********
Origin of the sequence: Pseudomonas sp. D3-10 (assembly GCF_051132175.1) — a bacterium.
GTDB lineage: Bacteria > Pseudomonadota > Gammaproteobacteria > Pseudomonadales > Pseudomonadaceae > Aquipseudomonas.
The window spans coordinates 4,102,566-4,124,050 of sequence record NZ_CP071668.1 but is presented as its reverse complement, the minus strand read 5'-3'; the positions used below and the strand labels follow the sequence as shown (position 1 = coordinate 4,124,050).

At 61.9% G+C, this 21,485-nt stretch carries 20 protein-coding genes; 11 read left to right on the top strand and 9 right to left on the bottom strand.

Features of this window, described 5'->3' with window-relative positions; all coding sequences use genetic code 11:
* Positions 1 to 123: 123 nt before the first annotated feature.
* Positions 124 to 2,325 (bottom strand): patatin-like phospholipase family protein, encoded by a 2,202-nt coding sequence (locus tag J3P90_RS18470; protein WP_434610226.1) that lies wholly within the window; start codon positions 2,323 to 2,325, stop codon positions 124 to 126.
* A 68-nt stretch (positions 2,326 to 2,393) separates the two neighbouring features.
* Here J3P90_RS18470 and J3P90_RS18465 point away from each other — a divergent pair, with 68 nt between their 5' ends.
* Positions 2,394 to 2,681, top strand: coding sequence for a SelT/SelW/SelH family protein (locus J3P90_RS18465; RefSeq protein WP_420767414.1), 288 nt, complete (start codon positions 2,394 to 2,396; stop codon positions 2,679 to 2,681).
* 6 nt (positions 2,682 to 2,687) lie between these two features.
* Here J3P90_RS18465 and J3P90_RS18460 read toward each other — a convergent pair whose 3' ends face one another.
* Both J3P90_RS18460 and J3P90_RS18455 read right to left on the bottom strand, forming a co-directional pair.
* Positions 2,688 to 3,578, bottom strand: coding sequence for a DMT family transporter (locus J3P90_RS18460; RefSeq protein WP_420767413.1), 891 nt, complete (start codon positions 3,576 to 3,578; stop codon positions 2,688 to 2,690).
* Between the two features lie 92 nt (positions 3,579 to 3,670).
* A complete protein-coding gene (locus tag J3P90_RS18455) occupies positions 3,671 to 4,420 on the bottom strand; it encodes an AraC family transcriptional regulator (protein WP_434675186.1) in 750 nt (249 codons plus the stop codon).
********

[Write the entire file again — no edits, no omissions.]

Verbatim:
Origin of the sequence: Pseudomonas sp. D3-10 (assembly GCF_051132175.1) — a bacterium.
GTDB lineage: Bacteria > Pseudomonadota > Gammaproteobacteria > Pseudomonadales > Pseudomonadaceae > Aquipseudomonas.
The window spans coordinates 4,102,566-4,124,050 of sequence record NZ_CP071668.1 but is presented as its reverse complement, the minus strand read 5'-3'; the positions used below and the strand labels follow the sequence as shown (position 1 = coordinate 4,124,050).

At 61.9% G+C, this 21,485-nt stretch carries 20 protein-coding genes; 11 read left to right on the top strand and 9 right to left on the bottom strand.

Features of this window, described 5'->3' with window-relative positions; all coding sequences use genetic code 11:
* Positions 1 to 123: 123 nt before the first annotated feature.
* Positions 124 to 2,325 (bottom strand): patatin-like phospholipase family protein, encoded by a 2,202-nt coding sequence (locus tag J3P90_RS18470; protein WP_434610226.1) that lies wholly within the window; start codon positions 2,323 to 2,325, stop codon positions 124 to 126.
* A 68-nt stretch (positions 2,326 to 2,393) separates the two neighbouring features.
* Here J3P90_RS18470 and J3P90_RS18465 point away from each other — a divergent pair, with 68 nt between their 5' ends.
* Positions 2,394 to 2,681, top strand: coding sequence for a SelT/SelW/SelH family protein (locus J3P90_RS18465; RefSeq protein WP_420767414.1), 288 nt, complete (start codon positions 2,394 to 2,396; stop codon positions 2,679 to 2,681).
* 6 nt (positions 2,682 to 2,687) lie between these two features.
* Here J3P90_RS18465 and J3P90_RS18460 read toward each other — a convergent pair whose 3' ends face one another.
* Both J3P90_RS18460 and J3P90_RS18455 read right to left on the bottom strand, forming a co-directional pair.
* Positions 2,688 to 3,578, bottom strand: coding sequence for a DMT family transporter (locus J3P90_RS18460; RefSeq protein WP_420767413.1), 891 nt, complete (start codon positions 3,576 to 3,578; stop codon positions 2,688 to 2,690).
* Between the two features lie 92 nt (positions 3,579 to 3,670).
* A complete protein-coding gene (locus tag J3P90_RS18455) occupies positions 3,671 to 4,420 on the bottom strand; it encodes an AraC family transcriptional regulator (protein WP_434675186.1) in 750 nt (249 codons plus the stop codon).